- The core values statement should be “embedded” in the organization and consistently referred-to so that it becomes a living and vital statement of important principles.
How to Keep and Reinforce Core Values
For core values to have a positive impact on a business, they must be exposed, referred-to, and used consistently. They can be applied in the following ways:
- Leaders lead. Leaders lead the way by living the values as an example to the organization.
- Decision-making. Hold up actions against the core values “measuring stick.”
- Use core values statements in interviews to ensure that candidates embody and can embrace the company’s values.
- Teach and train core values to new team members.
- Team engagement. Regularly discuss and reflect on core values and how they guide the actions of individuals and the company.
- Employees should know all of the Core Values. If none of your employee’s can remember them all you have too many.
- Learning and development. Apply the company’s values to all aspects of organizational development.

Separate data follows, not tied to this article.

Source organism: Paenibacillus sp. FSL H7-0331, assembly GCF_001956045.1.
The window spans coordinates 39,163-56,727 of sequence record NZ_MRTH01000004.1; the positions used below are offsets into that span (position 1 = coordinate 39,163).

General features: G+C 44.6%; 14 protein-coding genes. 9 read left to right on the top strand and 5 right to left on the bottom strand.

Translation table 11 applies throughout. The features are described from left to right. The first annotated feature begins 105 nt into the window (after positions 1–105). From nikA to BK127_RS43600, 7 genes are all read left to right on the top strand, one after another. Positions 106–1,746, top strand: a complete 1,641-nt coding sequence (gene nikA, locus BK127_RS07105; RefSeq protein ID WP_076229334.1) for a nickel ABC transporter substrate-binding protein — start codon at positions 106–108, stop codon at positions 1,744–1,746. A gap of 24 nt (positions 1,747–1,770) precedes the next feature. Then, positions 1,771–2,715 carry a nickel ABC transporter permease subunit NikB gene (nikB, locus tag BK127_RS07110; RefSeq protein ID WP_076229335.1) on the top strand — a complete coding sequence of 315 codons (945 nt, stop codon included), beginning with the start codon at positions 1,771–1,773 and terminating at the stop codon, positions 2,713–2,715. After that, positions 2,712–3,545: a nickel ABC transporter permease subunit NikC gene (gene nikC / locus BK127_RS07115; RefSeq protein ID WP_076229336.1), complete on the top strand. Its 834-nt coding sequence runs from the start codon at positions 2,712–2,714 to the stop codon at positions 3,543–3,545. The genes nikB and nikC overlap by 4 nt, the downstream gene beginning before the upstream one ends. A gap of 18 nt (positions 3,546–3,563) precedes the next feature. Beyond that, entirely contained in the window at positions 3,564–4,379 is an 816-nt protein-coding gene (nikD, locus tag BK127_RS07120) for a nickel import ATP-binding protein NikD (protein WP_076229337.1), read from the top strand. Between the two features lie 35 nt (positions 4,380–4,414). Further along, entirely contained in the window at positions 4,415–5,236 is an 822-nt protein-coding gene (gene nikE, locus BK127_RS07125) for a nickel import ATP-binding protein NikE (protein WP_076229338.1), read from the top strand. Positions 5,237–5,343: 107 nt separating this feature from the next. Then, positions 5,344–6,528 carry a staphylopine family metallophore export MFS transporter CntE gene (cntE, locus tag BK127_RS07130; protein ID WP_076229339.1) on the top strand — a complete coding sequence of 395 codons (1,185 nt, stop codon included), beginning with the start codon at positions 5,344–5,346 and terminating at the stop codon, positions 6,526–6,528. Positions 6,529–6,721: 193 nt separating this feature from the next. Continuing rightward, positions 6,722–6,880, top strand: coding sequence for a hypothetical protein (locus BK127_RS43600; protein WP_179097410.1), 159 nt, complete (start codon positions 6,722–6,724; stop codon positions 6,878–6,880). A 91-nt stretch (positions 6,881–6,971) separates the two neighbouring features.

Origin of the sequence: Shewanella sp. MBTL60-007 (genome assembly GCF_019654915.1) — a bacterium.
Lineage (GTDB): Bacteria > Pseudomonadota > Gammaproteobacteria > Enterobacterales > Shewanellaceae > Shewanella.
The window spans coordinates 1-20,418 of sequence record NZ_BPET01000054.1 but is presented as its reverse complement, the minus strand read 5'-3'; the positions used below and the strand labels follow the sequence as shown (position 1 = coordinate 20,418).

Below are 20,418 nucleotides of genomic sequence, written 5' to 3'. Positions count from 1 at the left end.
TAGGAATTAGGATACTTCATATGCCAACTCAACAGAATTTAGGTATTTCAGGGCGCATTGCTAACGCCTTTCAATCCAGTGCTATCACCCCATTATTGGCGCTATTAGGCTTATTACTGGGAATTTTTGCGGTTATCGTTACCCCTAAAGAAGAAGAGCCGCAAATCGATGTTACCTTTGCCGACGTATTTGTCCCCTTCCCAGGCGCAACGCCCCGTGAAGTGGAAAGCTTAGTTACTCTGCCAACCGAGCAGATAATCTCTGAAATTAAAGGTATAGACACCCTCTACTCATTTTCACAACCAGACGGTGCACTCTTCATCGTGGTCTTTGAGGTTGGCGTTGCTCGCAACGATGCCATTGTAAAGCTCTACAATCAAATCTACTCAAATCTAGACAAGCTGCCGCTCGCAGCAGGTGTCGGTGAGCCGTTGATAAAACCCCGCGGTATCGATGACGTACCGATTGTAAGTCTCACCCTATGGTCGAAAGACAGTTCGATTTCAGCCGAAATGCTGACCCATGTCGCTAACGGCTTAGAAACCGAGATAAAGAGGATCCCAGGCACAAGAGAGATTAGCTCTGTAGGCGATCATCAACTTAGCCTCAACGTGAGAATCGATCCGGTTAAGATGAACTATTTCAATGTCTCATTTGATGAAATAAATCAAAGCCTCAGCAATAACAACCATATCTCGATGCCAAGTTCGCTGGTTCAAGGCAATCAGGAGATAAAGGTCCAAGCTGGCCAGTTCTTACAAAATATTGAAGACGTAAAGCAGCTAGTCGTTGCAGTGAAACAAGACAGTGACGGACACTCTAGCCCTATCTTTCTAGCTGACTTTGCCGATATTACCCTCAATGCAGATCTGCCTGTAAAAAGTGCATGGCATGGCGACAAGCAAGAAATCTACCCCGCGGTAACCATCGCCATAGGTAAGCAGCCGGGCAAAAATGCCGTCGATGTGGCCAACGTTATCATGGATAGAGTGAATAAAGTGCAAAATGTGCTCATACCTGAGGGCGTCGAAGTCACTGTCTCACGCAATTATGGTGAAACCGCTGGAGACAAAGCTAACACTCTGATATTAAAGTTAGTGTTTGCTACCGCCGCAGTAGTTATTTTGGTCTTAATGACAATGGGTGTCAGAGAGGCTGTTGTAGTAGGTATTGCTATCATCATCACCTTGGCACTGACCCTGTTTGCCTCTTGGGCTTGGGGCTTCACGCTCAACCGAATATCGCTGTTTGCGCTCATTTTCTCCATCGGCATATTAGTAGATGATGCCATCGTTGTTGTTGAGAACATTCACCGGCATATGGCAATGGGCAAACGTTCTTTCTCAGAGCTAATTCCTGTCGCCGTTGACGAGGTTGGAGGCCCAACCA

- Teach and reinforce the values in all communications. Make sure internal and external communications are in complete alignment with the values.
- Recognize and reward employees who exemplify aspects of the core values.
- Performance evaluation. Weave the values into the performance evaluation process and terminate people who violate core values.
Mistakes Companies Make with Core Values
Simply having core values is not a magical path to business success. Here are mistakes that can be made that undercut the many benefits of having them:
- Only the leaders write the values, so there is a lack of broad inclusion in the process.
- The values are not authentic, not true to actual behaviors and philosophies of the company.
- The values are vague and poorly defined.
- It is just a “laundry list,” a long list of items that has no power to motivate.
- No one knows them (so how could they be helpful?)
- They are not prioritized.
- If the leaders claim to embrace the values and then act in ways that are contrary to them, the entire concept fails, and the motivation and trust evaporates that should go with powerful core values.
Every business wants to succeed and each company constantly looks for ways to be more competitive. What can be more compelling and differentiating than harnessing the unique characteristics of a business to guide and motivate behaviors by using the “guiding light” of well-developed core values? As lawyer Chris Hansik said about his business, “Our mission and core values drive our culture and are the foundation of our practice. We measure each decision against these standards.”